What it is to witness

I pulled into Starbucks as the sun came up yesterday and was hard at work in my particular little corner when a man stopped by the bar to do his cream and sugar. As he was on his way out the door, the dreaded Stranger Eye Contact was made. I smiled and, since it was Sunday, said, “Peace be with you.” And spent the next two hours engrossed in one of the most poignant and honest conversations I’ve ever experienced. Most folks in the Houston area have heard about the quintessential drivers ed cautionary tale that occurred here last week. Several young teens joyriding. A train. A moment. A tragedy. In less than a second, this man lost his 14-year-old daughter and 12-year-old niece. So now it was Father’s Day, and he was at Starbucks getting coffee to shore himself up after a series of sleepless nights and purchasing a little tan teddy bear to take to a private viewing of his daughter's body. “The call came, and I was on my way down there,” he told me, “and there was this animal howl

Chat with Bestselling Author Jennifer Ashley

Today, we're talking to Jennifer Ashley , a.k.a. Ashley Gardner , a.k.a. Allyson James and Laurien Gardner , (or as I’m calling her, A Rose By Any Other Name), about strategies an extremely prolific writer can use to survive and prosper in the world of publishing. BtO: Thanks so much for taking time from your busy schedule to talk to us. First of all, Jennifer, congratulations on your RITA nomination for A Novel with Strong Romantic Elements for A Lady Raised High , written as Laurien Gardner. Also, congratulations for reaching the USA Today Bestseller list with The Calling , written as Jennifer Ashley, the first book in the paranormal series you originated, The Immortals . Could you tell us about each of these books and about the series? Jenn: Thanks Colleen. I’m very excited about both the RITA nomination and making USA Today. Two firsts for me! (What am I going to do next year? LOL) The Immortals is a four-part series with a continuous arc from boo

All You Really Need to Know

I hear a lot of writers lamenting their lack of higher education, as if college classrooms hold the keys to the kingdom of publishing rather than academia. Here's all I think you really need, other than a lifelong love of the written word: "Writing fiction has developed in me an abiding respect for the unknown in a human lifetime and a sense of where to look for the threads, how to follow, how to connect, find in the thick of the tangle what clear line persists. The strands are all there: to the memory nothing is ever really lost." -- Eudora Welty, One Writer's Beginnings, Finding a Voice They don't teach that in Comparative Literature Studies, or English Literature of the Seventeenth Century, nor do you learn such a thing in Freshman Comp. It comes of keenly observing people, looking into your own heart, and daily exploring your discoveries on the page. And oh, yes, read Ms. Welty's stories to glimpse a master at her work.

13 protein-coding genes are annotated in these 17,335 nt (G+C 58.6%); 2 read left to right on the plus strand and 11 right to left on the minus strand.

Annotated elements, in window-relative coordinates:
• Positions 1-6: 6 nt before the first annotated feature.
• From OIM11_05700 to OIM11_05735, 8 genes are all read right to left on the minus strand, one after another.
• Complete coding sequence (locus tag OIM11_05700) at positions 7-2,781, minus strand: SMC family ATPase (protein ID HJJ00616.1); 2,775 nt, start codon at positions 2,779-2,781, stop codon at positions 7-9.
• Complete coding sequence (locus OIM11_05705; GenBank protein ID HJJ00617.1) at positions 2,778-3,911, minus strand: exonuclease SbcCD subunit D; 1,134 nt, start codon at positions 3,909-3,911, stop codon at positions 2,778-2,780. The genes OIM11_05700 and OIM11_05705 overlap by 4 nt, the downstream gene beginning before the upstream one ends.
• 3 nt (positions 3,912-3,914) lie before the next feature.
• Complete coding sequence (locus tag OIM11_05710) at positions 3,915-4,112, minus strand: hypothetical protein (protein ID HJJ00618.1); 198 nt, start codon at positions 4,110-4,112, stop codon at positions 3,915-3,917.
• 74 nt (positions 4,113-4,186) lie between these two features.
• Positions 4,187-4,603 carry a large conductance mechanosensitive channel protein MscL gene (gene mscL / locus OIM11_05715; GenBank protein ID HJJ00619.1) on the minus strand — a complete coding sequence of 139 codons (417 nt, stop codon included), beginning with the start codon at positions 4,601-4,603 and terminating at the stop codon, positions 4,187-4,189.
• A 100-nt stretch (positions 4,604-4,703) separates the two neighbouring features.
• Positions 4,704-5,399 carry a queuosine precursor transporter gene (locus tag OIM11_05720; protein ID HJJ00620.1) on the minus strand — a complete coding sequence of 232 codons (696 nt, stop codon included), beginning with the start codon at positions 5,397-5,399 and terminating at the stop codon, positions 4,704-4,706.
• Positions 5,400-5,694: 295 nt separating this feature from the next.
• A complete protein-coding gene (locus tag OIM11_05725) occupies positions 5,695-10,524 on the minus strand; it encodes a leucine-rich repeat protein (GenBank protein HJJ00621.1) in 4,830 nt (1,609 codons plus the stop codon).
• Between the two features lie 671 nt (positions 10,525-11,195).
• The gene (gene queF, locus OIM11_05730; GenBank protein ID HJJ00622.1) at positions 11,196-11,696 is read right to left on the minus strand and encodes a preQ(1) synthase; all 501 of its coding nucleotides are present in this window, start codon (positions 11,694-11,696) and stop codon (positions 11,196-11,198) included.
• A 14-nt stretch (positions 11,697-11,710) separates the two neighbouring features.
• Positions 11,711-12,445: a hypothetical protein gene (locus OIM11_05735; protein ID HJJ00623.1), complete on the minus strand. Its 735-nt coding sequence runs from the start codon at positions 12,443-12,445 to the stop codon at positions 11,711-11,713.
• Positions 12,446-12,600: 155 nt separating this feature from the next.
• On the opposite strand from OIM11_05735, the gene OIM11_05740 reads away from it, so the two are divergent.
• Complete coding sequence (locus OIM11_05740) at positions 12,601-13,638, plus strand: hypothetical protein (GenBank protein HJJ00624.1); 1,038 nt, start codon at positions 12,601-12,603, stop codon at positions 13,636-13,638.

Megan Crane: Frenemies

Megan Crane is touring the Girlfriends Cyber Circuit with Frenemies , a hilarious novel about growing up and realizing that your worst enemy – and best bud – just might be yourself. From the Press Kit: FREN-E-MY\noun: The friend who gives you the sweetest smile to your face, while holding the sharpest knife to your back. We’ve all heard the saying, “keep your friends close and your enemies closer,” but what if they’re one and the same? It’s the cardinal, number-one girlfriend rule: don’t date your friend’s ex. In Frenemies by Megan Crane (5 Spot; June 20, 2007; Paperback Original; $13.99), it is Gus Curtis’ supposed friend and old college roommate Helen who breaks that rule and goes one step further: she doesn’t just date an ex-boyfriend; she steals him from right under Gus’s nose. Just a few months shy of her 30th birthday, Gus discovers Nate, her "Mr. Right," hooking up behind her back with her so-called "friend" Helen. Soon it seems despite working to hard t

Artistic Integrity vs. Foolhardy Stubbornness

You've written your book, packed it up lovingly, and sent it off (usually in bits and pieces, by request) as directed by some agent or editor. Then you sit back and wait... And wait and wait and wait some more, while you hair grows gray, seasons change, and hope withers into despair. Okay, maybe it's not that long, but it certainly feels that way. (Important note: The time passes far more quickly when you're working on something new. And unless you've been specifically asked for an exclusive, you should be multiply submitting. Otherwise, you really will go gray before you get anything accomplished. At last, the stars align, and you hear back from the agent/editor, sometimes in a letter, but often in the form of a phone call or an e-mail. The answer's not a blunt rejection, nor is it an open-armed offer of representation or a publishing contract. This time, it's what's often known as a "revise and resubmit" communication. This means, the agent or

Alice Sebold speaks a powerful mouthful of mission statement